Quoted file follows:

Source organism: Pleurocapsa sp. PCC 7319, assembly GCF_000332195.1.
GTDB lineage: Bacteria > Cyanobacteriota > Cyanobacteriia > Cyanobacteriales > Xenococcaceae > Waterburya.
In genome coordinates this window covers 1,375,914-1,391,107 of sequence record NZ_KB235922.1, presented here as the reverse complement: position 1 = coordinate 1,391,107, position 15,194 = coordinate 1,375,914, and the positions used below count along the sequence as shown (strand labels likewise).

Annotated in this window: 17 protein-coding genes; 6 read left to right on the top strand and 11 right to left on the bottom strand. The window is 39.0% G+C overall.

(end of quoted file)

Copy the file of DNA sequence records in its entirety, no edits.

Source organism: Pleurocapsa sp. PCC 7319, assembly GCF_000332195.1.
GTDB lineage: Bacteria > Cyanobacteriota > Cyanobacteriia > Cyanobacteriales > Xenococcaceae > Waterburya.
In genome coordinates this window covers 1,375,914-1,391,107 of sequence record NZ_KB235922.1, presented here as the reverse complement: position 1 = coordinate 1,391,107, position 15,194 = coordinate 1,375,914, and the positions used below count along the sequence as shown (strand labels likewise).

Annotated in this window: 17 protein-coding genes; 6 read left to right on the top strand and 11 right to left on the bottom strand. The window is 39.0% G+C overall.